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Category: Health & Wellness / Topics: Health Care History Predictions & Forecasts Trends

Doctors and Others

by Dan Seagren

Posted: January 13, 2019

Looking at the trends…

There is a prediction or two that there will be a future shortage of doctors (physicians). And others? Why is the question. Here are some figures: 100,000 shortage by 2030 (Association of American Medical Colleges); 89,904 medical enrollees in 1917 (a decline from 2016 2.6%); Average time of 14 years of schooling: 4 years college, 4 years of medical school, 3-8 (11-16) years of specialization, residency, fellowships; A large number of specialists compared to years past; Challenges in other fields; High costs in Physician visits, hospitalization, medical clinics, emergency room, medicines, treatments all affect prospect visitors to physicians as well as the website informational outlets.

As an illustration, let me share a recent true story. A person experienced minor disabilities and after several weeks, visited a physician. Several visits and tests were suggested some of which took weeks to schedule. A visit to the same physician resulted in nothing serious from all the tests and three more visits were suggested. After a second opinion, a suggestion was rendered as a prescription and the third visit never occurred (no call from the medical facility). One office did make an appointment but four months into the future.

Hospitals and physicians consolidate quite readily these days and it seems as though those with potential emergency illnesses also must get in line but not as long. One article suggested that the way physician shortages might be shortened is to Change the way Doctors are Educated. If 14 years is the average for specialists (4+4+8 maximum years), specialization is lengthy but may be partly a culprit since the experience mentioned above involved several medical visits with no solution after many weeks.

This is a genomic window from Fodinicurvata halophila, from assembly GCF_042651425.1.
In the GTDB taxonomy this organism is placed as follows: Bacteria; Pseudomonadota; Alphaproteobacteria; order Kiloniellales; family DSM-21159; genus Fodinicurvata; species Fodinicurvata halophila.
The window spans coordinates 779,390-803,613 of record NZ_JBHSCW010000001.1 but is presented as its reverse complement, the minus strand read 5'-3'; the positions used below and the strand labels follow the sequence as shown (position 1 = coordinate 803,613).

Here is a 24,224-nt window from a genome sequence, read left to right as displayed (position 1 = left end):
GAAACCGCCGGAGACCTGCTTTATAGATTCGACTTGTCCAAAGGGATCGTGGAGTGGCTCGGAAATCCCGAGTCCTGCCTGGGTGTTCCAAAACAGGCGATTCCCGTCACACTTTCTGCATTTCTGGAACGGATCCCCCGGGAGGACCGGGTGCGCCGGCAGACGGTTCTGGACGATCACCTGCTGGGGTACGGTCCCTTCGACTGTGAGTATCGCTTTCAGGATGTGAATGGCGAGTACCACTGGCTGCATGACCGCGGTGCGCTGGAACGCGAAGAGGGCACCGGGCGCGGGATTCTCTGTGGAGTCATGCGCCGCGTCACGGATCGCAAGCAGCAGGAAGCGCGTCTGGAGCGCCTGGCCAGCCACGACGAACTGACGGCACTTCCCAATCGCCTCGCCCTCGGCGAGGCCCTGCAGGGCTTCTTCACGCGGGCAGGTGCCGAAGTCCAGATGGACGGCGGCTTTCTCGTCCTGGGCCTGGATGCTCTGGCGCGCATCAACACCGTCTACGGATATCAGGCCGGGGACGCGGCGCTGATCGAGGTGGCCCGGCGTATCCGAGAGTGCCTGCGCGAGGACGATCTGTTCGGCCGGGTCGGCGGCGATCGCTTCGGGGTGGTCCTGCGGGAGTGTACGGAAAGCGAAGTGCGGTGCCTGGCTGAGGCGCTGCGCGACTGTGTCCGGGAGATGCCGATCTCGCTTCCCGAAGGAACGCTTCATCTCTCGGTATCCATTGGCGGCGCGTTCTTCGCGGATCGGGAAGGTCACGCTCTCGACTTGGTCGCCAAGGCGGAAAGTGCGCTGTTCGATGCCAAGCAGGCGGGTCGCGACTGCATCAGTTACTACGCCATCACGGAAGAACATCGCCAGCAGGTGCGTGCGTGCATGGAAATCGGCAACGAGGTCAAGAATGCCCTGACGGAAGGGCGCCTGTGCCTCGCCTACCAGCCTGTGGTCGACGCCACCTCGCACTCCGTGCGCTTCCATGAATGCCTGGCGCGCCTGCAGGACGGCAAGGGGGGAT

Now does this clergyman with 4+3+2 post high school years of education rank with other professions? Some may reach 16 years but hardly in sequence of the initional objective. We too and other vocations may see a shortage in 2030 as well.

People now are living longer (but that may change). Science (medical and theological) is making new discoveries, at times abandoning ancient wisdom that is essential when recognized and advocating more by trial and error. I remember lying in my bed at home when my father and my physician visited me after my surgery. No specialists. My first grade teacher kept me after school for weeks to make up for my six weeks recovering at home so I could keep up with my classmates. I did. How far have we progressed, personally and professionally is a good question. 

Dan Seagren is an active retiree whose writings reflect his life as a Pastor, author of several books, and service as a Chaplain in a Covenant Retirement Community.

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Posted: January 13, 2019

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